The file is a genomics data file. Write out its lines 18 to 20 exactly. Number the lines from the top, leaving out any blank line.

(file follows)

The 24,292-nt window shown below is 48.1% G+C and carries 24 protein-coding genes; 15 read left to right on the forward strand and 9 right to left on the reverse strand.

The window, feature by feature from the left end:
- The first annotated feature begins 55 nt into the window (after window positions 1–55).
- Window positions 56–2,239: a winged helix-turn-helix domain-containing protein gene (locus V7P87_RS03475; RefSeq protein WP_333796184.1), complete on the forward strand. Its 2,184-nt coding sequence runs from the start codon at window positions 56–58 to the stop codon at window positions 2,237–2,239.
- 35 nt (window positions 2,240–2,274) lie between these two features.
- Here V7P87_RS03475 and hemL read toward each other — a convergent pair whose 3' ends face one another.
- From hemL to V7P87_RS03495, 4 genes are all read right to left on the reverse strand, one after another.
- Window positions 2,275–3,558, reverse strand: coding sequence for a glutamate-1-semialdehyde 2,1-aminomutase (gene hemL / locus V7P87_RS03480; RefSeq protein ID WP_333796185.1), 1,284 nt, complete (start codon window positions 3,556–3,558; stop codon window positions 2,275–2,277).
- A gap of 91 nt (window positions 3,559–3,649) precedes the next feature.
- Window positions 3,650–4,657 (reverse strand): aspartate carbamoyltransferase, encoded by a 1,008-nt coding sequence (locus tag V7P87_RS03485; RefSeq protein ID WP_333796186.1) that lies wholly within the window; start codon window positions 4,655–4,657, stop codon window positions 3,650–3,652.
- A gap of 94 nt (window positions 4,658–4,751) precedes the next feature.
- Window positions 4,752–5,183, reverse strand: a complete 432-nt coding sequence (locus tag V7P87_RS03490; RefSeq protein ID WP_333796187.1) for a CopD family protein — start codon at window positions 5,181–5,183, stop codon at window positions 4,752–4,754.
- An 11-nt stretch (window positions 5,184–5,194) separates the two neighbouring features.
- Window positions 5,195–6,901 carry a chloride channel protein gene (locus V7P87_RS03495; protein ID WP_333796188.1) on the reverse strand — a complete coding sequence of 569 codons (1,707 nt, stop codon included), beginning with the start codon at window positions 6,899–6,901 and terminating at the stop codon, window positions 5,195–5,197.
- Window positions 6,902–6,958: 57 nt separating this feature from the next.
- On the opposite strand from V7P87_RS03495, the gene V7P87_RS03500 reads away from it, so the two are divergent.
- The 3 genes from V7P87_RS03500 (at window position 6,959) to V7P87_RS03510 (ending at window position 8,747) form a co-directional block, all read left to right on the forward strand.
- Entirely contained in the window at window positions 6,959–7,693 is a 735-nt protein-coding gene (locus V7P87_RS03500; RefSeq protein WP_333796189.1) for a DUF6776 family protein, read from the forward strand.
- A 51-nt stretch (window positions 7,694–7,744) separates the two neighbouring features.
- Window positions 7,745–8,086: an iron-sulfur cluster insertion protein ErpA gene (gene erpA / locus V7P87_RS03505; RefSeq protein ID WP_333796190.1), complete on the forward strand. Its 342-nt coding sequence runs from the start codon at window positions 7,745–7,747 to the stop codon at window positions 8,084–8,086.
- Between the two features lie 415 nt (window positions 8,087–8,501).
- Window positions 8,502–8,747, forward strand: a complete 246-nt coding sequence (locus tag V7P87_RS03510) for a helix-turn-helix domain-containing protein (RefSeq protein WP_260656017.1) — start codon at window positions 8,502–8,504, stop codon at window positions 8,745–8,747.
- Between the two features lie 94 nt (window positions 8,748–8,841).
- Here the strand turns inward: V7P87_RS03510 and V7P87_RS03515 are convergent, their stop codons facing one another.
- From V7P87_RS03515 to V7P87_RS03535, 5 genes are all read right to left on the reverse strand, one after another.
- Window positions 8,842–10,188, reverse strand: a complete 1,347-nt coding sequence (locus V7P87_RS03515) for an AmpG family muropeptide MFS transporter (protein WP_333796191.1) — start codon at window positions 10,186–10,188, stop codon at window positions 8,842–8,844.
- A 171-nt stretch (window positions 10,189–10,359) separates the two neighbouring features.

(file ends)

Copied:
- Entirely contained in the window at window positions 6,959–7,693 is a 735-nt protein-coding gene (locus V7P87_RS03500; RefSeq protein WP_333796189.1) for a DUF6776 family protein, read from the forward strand.
- A 51-nt stretch (window positions 7,694–7,744) separates the two neighbouring features.
- Window positions 7,745–8,086: an iron-sulfur cluster insertion protein ErpA gene (gene erpA / locus V7P87_RS03505; RefSeq protein ID WP_333796190.1), complete on the forward strand. Its 342-nt coding sequence runs from the start codon at window positions 7,745–7,747 to the stop codon at window positions 8,084–8,086.